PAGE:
Why a new version and why open source?
So, I’m a busy guy. If you read my other blog, you’ll know I have a fairly active writing career and a few consulting gigs. So why did I resurrect an idea management program that nobody (other than myself uses)?
Given that I’ve spent a few hundred hours on this latest version, that’s a difficult question to answer. At least to give a satisfying answer, anyways.
But first I’ll answer why I’m going open source.
Way back, the previous version of this software was shareware and I had a few customers, made a bit of money. But the amount of money coming in never even met the time I spent dealing with support issues. Given that this was taking away from family and my writing career, I had to pull the software, to prevent any new customers from coming on board.
Since that time, I’ve realized that no matter what I do I need to be careful about creating things I then have to support. This might seem obvious, but I’ve fallen into this before. I get excited, create software, deploy it, and then I’m finding myself adding dozens of features that a handful of people want. I simply have too many things to do, to provide that level of support. So I’ve been discouraged from deploying any new software for a few years.
With open source, I think/hope/suspect that if a few people start to use it, the chances are that somebody will have enough programming competence (probably much higher competence than my own hack-ability), to make modifications to YourOtherMind, to support what other users will want. Yes, I won’t make any money from it, but I’ll also avoid losing time to it, which is far more important to me nowadays.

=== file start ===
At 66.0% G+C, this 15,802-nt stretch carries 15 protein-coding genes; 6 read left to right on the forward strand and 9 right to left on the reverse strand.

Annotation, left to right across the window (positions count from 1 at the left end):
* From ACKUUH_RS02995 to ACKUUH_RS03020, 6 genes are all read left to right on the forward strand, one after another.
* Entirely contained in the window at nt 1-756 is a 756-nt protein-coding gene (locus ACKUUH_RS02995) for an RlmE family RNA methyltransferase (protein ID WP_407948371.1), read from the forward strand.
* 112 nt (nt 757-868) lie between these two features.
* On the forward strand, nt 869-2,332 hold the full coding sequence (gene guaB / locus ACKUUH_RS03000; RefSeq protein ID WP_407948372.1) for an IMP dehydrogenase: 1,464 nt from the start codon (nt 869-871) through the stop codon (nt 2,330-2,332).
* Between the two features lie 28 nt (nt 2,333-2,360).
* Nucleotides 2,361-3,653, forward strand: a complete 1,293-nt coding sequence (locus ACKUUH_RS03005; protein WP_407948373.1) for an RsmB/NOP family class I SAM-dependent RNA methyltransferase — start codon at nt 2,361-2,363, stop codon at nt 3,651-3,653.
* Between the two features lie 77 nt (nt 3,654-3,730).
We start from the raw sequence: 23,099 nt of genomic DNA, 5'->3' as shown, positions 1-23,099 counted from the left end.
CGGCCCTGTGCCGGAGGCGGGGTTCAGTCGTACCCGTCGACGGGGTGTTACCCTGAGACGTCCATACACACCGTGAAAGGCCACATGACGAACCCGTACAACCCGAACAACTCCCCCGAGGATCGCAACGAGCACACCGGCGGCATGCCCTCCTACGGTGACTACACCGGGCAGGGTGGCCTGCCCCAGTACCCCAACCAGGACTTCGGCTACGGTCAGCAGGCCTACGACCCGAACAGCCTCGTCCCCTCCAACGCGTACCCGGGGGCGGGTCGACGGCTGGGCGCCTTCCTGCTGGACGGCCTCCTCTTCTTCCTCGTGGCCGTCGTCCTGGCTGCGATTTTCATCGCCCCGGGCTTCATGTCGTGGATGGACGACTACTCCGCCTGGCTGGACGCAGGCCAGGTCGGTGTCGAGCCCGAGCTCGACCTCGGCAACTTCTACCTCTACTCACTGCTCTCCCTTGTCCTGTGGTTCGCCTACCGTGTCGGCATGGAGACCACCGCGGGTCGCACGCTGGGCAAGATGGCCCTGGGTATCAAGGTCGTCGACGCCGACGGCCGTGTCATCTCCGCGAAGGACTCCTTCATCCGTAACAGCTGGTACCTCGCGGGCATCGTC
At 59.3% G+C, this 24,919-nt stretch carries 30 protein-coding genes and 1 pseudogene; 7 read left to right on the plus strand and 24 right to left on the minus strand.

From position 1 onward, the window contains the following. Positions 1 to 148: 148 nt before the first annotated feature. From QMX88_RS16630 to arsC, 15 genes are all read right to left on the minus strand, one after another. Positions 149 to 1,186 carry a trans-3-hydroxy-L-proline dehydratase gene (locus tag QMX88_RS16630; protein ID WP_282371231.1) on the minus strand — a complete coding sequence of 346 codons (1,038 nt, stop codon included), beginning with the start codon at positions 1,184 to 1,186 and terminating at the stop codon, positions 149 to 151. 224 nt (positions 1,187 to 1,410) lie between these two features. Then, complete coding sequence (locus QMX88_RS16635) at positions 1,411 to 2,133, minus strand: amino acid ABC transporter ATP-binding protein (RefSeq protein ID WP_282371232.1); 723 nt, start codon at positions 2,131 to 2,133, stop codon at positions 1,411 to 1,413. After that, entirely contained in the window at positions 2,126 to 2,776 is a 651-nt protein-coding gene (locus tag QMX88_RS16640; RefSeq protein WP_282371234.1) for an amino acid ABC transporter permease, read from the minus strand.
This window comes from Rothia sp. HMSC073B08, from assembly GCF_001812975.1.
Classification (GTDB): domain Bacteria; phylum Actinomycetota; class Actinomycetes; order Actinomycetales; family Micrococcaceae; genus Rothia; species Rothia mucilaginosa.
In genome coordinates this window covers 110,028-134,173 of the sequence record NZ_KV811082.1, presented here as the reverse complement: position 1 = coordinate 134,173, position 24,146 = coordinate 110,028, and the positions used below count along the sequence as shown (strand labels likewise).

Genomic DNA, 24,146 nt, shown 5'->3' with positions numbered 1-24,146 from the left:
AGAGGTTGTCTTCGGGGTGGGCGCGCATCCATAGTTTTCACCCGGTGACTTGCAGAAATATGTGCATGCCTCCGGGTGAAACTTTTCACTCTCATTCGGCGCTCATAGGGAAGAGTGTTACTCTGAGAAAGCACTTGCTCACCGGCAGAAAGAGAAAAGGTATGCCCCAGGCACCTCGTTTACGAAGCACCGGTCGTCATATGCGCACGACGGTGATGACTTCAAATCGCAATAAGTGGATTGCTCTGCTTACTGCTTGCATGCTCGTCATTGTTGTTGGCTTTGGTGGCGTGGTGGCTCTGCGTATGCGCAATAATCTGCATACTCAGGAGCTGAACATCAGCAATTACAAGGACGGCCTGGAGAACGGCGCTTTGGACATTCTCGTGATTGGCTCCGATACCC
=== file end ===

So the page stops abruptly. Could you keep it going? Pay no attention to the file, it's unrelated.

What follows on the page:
Which leads into the answer as to why I even bothered with this:
It is important… to me
I’ve spent over ten years working on this idea management program to assist me in my writing career (ironically, at the cost of delaying said career…). But I like to write code, so I’ve enjoyed doing the actual work. Still, I realize, that were anything to happen to me, all these years of effort would just disappear.
I rather like the idea that, even if nobody ever uses it, or develops for it, the software is out there, just in case. That somewhere, somewhen, somebody might take up the code and do something important with it, or gleam a few ideas from the effort I’ve put into it, if not the entire package.
But the existing code was so sloppy and had evolved over several years, that I knew nobody would even dare look at it, in the state that it was. So I wanted to rewrite it, first. (I’m sure many programmers looking at the code would still consider it sloppy, but trust me, it is a lot less sloppy than it was before).
I wanted to create better separation between the components. To force myself to do this, some core features of the original YourOtherMind are actually implemented as AddIns, because making them AddIns prevented me from taking lazy programming shortcuts. All in all I’m rather happy with the new framework.
Anyways, that’s the why. I’ll continue adding pages here, explaining the actual details of how YourOtherMind actually functions.
Let me know if you have any questions!